The journey of an offender through the justice system doesn’t end with incarceration or a sentence. In many cases, the shadows of a criminal conviction stretch long after time served, impacting fundamental aspects of life such as employment and housing. These ramifications, known as collateral consequences, are often not part of the formal sanctions but can be just as, if not more, debilitating. Hiring a criminal defense attorney often times decreases the consequences.
The National Inventory of Collateral Consequences paints a concerning picture: People with criminal records, especially those with felony convictions, face numerous hurdles in their bid to reintegrate into society. From the revocation of the right to vote to limitations in accessing public housing, the collateral consequences of criminal conviction extend the punitive reach of the criminal justice system, emphasizing the enduring weight of a single offense.
What is a Felony?
A felony is a classification of offenses deemed to be among the most serious in the criminal justice system. It often results in a sentence of incarceration for more than a year, sometimes even leading to life imprisonment or the death penalty for particularly grave crimes. When someone is convicted of a felony they should definitely see legal advice from a seasoned felony attorney.
Types of Felonies and Examples
- Violent Felonies: Crimes that involve the threat or actual act of physical harm.
- Example: Homicide, assault, rape.
Property Felonies: Crimes focused on property damage or theft.
- Example: Burglary, arson, grand theft.
- Drug Felonies: Crimes related to the illegal possession, sale, or manufacture of drugs.
- Example: Drug trafficking, illegal manufacturing of narcotics.
- White-Collar Felonies: Non-violent crimes typically committed for financial gain.
- Example: Fraud, embezzlement, insider trading.
- Sexual Felonies: Crimes that involve illegal sexual conduct.
- Example: Sexual assault, child molestation.
- Public Order Felonies: Crimes that disrupt public peace or violate public standards of moral conduct.
- Example: Disorderly conduct, public intoxication.
Collateral Consequences of a Felony Conviction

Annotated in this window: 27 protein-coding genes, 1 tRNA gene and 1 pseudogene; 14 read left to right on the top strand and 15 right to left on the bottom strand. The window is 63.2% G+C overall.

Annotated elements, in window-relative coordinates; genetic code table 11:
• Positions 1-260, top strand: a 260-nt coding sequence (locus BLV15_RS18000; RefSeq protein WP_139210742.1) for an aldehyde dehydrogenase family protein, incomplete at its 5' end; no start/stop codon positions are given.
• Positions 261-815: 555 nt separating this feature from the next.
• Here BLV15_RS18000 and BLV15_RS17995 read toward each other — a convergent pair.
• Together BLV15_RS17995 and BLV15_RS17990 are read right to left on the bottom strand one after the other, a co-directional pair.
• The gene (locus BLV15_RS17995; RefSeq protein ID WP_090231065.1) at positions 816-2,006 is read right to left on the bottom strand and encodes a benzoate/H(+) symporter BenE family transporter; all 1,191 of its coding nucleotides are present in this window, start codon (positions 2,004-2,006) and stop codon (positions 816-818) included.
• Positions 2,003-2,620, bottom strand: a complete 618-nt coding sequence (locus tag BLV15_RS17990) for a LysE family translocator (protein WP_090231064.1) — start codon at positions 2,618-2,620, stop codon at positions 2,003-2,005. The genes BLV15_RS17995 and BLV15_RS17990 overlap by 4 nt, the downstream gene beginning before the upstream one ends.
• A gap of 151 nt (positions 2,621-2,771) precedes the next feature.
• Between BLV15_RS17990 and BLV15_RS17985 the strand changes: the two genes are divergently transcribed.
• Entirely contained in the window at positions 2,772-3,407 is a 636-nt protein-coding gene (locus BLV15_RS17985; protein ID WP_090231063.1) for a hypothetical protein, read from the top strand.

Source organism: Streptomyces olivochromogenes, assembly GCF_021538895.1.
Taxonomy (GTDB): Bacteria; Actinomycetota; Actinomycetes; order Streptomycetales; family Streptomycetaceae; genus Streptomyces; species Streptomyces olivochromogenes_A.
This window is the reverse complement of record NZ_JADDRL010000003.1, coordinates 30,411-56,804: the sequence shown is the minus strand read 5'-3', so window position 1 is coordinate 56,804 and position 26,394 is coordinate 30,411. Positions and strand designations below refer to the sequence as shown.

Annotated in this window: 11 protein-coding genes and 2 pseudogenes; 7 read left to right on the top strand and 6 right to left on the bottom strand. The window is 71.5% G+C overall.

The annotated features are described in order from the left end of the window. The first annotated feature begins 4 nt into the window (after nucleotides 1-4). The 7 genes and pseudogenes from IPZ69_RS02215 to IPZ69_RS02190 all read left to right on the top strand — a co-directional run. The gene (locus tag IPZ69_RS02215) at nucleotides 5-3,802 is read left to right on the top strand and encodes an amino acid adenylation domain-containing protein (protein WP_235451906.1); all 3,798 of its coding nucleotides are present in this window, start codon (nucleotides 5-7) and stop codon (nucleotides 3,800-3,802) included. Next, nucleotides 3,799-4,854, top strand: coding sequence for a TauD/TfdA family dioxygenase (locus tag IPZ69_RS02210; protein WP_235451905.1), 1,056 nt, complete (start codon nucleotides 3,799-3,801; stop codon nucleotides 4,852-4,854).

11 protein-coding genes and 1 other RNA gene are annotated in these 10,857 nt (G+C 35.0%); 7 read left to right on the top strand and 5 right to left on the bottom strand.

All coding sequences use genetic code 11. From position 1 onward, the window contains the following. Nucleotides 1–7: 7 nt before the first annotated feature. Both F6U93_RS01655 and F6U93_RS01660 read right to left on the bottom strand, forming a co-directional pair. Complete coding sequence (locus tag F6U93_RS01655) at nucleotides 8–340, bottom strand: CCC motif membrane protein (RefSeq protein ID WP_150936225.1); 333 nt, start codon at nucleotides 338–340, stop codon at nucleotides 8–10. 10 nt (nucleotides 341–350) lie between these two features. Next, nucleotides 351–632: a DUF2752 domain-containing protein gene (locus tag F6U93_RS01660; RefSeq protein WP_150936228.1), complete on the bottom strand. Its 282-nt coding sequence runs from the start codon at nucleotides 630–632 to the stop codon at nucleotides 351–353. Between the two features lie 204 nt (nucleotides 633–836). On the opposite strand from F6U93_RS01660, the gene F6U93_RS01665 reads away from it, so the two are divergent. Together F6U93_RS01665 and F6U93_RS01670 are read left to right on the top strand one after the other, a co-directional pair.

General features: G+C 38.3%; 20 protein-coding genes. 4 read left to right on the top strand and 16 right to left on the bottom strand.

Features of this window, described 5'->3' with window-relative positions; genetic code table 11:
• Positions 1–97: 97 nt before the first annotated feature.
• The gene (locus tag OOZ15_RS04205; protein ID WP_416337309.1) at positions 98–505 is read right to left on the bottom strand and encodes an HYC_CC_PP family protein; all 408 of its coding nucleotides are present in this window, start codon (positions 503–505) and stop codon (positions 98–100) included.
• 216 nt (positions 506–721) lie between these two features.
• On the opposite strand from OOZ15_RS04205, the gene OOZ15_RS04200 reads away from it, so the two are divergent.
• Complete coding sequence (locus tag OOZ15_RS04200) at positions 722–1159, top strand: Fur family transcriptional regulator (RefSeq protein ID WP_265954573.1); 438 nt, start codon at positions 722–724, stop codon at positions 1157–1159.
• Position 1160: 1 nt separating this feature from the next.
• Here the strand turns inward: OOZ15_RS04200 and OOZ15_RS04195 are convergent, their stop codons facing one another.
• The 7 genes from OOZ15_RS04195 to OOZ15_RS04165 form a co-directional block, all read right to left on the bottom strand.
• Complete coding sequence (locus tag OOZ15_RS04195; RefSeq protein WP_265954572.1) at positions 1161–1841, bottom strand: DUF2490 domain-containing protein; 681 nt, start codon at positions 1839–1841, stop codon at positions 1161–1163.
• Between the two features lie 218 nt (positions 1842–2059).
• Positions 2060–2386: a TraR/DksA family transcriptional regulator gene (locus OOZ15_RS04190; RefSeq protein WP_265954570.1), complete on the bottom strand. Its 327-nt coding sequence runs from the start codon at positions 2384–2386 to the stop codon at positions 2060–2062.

The implications of a felony conviction extend far beyond the immediate criminal sentence. These effects, often referred to as “collateral consequences” or simply “collateral,” can severely reduce a person’s ability to reintegrate into society. While the term includes a vast range of restrictions and sanctions, this article focuses on the consequences associated with employment, housing, immigration, and driver’s licenses.
The collateral consequences of a criminal conviction are most pronounced in the realm of employment. Many professions require a clean record for occupational licensing.
State laws across the 50 states can make people convicted of certain crimes ineligible for specific positions. Barriers to employment are further exacerbated by employers who may exclude applicants based solely on an arrest or conviction.
The ABA Standards for Criminal Justice and the National Institute have emphasized the need to reduce these barriers, especially given the role employment plays in reducing recidivism.
A felony on one’s record can have serious consequences when seeking housing. Many public housing authorities in the U.S. have policies that limit or prohibit people with certain convictions from eligibility. This has led to evictions or denial of housing assistance for formerly incarcerated people, many of whom face homelessness as a result.
Furthermore, state and local governments sometimes have regulations that restrict people convicted of specific crimes, like sex offenses, from living within certain proximities to schools or parks, making housing even more challenging to secure.
The immigration consequences of convictions are perhaps the most severe. Non-U.S. citizens, even permanent residents, risk deportation if convicted of certain felonies. The U.S. Department of Justice has stringent guidelines for such situations.
An arrest and conviction can end hopes of citizenship or even lead to family separation if the person is convicted and then deported. Even those with permanent resident status may face immigration consequences if their crime is deemed severe enough.
For many, the ability to drive is integral to daily life. Yet, the consequences of a criminal conviction can include the revocation of one’s driver’s license. Some states, like New York, have laws that impose driver’s license sanctions and restrictions based on certain offenses, including drug-related convictions.